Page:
Becoming Makers: Imagining, Feeling, Doing

By Blake Ward, Museum Experience Manager

In his book, Making is Connecting, David Gauntlet argues that the process of making connects us as humans to each other and to the world around us. Gauntlet juxtaposes making with passive consumerism, and argues that human beings are able to know the world more intimately when they create things rather than simply receive them. Gauntlet suggests that “small acts of creativity can change the world” and that what people need is platforms for creativity to help them along, give them a nudge. He says,

“If we have generations of people connected, engaging with the world through making, we can come up with answers to the world’s most complex and challenging problems.”

Here at Minnesota Children’s Museum, we offer many platforms for creativity, including our very own maker space, The Studio. In our studio space, children and adults have opportunities to make connections through the use of real materials and real tools in a playful and beautiful environment. Playful exploration and tinkering within playful environments makes an incredible platform within which creativity can thrive. Spaces for making do what educator Kiran Bir Sethi calls “blurring the boundaries between school and life.” In a recent TED Talk, Sethi insists,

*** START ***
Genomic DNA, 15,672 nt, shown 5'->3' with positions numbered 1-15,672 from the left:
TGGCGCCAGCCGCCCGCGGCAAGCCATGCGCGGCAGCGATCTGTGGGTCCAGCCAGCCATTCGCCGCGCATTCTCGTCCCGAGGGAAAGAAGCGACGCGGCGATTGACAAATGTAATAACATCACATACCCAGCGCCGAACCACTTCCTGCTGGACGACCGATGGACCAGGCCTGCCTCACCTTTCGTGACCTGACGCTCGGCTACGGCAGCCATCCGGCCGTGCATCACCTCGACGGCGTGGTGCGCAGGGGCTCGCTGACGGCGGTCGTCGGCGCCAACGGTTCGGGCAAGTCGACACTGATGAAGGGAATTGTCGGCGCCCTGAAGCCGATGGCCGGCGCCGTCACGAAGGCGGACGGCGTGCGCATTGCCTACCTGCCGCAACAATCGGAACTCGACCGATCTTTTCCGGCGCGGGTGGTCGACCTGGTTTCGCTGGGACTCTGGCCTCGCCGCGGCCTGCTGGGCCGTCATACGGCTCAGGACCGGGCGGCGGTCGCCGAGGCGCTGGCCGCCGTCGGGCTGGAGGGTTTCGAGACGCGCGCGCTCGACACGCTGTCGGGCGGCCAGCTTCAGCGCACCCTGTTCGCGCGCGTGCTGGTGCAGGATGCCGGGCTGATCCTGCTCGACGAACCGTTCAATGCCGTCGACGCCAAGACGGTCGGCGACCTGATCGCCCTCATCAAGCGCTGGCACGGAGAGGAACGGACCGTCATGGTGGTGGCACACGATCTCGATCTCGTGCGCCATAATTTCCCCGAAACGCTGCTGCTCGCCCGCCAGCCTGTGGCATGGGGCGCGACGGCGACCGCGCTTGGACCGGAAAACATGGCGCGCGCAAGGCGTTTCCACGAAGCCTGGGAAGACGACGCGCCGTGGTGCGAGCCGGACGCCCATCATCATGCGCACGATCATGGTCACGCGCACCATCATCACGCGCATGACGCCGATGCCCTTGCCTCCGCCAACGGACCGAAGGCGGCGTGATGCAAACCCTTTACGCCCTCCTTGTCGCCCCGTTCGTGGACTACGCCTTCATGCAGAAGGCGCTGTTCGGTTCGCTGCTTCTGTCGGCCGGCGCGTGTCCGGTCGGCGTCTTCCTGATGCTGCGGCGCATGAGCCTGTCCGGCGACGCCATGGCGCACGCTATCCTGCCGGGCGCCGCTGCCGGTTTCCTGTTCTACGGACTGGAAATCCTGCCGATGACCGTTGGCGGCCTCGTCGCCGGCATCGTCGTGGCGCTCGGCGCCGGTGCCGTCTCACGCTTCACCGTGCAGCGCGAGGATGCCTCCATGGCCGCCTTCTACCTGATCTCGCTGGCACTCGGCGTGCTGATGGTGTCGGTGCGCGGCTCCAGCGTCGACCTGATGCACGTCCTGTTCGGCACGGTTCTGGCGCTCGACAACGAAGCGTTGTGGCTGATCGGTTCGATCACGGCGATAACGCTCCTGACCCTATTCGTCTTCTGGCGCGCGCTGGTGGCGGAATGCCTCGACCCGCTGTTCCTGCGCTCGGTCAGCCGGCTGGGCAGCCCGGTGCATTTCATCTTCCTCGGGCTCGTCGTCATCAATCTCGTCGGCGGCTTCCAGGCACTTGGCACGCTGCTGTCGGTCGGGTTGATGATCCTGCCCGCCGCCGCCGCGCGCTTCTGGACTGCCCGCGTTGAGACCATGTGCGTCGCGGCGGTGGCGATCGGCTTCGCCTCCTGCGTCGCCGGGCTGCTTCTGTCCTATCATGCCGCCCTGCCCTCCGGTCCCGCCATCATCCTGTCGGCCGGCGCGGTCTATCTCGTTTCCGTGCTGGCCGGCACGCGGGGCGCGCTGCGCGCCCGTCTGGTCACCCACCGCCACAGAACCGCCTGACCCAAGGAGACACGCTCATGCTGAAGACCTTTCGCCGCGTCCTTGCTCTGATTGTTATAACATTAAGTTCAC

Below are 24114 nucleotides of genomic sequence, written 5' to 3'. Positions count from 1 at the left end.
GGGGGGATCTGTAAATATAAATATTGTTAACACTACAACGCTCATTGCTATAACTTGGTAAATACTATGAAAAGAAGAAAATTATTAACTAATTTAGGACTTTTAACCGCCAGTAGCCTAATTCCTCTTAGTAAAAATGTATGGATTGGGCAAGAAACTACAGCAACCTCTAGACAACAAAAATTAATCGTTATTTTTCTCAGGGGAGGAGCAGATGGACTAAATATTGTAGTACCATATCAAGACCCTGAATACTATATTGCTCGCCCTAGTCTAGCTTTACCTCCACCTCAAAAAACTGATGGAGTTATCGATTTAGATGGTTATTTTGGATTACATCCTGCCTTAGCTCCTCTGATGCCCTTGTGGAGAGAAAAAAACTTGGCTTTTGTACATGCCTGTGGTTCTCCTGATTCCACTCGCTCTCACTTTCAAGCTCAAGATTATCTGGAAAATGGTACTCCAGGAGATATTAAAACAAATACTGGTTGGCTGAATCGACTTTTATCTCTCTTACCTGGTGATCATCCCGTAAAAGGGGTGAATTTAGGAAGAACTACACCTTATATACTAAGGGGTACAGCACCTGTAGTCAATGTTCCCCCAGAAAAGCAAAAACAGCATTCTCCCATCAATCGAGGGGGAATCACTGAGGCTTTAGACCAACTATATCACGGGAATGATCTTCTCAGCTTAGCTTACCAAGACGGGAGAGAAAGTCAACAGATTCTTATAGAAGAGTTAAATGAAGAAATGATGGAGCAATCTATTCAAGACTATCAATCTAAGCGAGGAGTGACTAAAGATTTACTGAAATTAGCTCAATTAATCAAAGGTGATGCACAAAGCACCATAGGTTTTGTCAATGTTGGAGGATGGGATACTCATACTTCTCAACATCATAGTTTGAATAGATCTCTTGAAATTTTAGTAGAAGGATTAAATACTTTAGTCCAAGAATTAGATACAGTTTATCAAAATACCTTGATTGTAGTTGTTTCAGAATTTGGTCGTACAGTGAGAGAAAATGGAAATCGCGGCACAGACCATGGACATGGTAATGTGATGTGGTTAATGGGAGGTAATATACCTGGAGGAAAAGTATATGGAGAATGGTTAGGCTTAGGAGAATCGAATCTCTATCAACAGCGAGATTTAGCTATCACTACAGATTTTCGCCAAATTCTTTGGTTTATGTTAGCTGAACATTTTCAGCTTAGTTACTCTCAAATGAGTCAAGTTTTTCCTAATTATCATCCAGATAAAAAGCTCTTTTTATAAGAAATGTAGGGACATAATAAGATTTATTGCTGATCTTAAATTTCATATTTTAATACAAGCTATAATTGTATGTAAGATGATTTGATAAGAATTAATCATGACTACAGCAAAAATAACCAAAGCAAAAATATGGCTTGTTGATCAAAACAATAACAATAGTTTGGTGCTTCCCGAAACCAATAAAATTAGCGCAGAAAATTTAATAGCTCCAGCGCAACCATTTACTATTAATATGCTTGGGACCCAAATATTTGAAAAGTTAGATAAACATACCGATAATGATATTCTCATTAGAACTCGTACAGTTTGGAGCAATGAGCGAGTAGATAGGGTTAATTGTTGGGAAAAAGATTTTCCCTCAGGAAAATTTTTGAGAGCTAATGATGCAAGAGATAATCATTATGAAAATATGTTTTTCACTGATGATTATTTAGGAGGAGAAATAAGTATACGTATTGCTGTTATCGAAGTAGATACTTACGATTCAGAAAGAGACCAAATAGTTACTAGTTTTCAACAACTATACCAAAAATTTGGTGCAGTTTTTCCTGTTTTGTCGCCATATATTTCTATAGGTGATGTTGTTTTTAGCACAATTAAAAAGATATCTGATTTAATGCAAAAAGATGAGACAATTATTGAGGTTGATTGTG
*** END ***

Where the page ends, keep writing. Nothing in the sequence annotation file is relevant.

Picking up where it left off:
“If learning is embedded in real world context, if you blur the boundaries between school and life, then children go through a journey of aware – where they see the change, enable – be changed, and empower – lead the change.”

It strikes me how three of the powers of play; critical thinking, confidence,  and creative thinking, so nicely mirror Kiran Bir Sethi’s described process of awareness, enablement and empowerment, and that if spaces for making allow capacity and time for playfulness awareness, enablement and empowerment are naturally fostered. Maker spaces provide platforms for connection and support children in becoming aware, enabled and empowered. Especially for young children who exist on the cusp of having enough verbal and written language to be able to express their ideas, use of materials provide accessible vocabularies for the exploration and expression of the most complex ideas. My friend Susan Harris Mackay, of the Portland Children’s Museum Center For Children’s Learning, argues that “materials are metaphors you can hold in your hand”.  In a recent blog post she writes,

“Metaphor is how we use the traces of memory left by our senses as we’ve encountered the world to make sense of something abstract. That is why metaphor is such a powerful tool for making meaning — to understand the abstractions that are words. Metaphor is, at once, context and connection. The things we’ve seen, heard, tasted, and felt before become references for the things we can only share by thinking about them and imagination is the tool we use to build the bridge. We use metaphor to invite others to be inside our ideas – to see what we see when neither of us can see anything. We use metaphor to stand inside memories with others – to name the patterns we’ve observed — and to check out whether others have noticed them, too.”

I encourage you to try tinkering or making something. Make connections, delight in a metaphor you can place in your hands, soak up the powers of play, imagine, feel, do, change the world.

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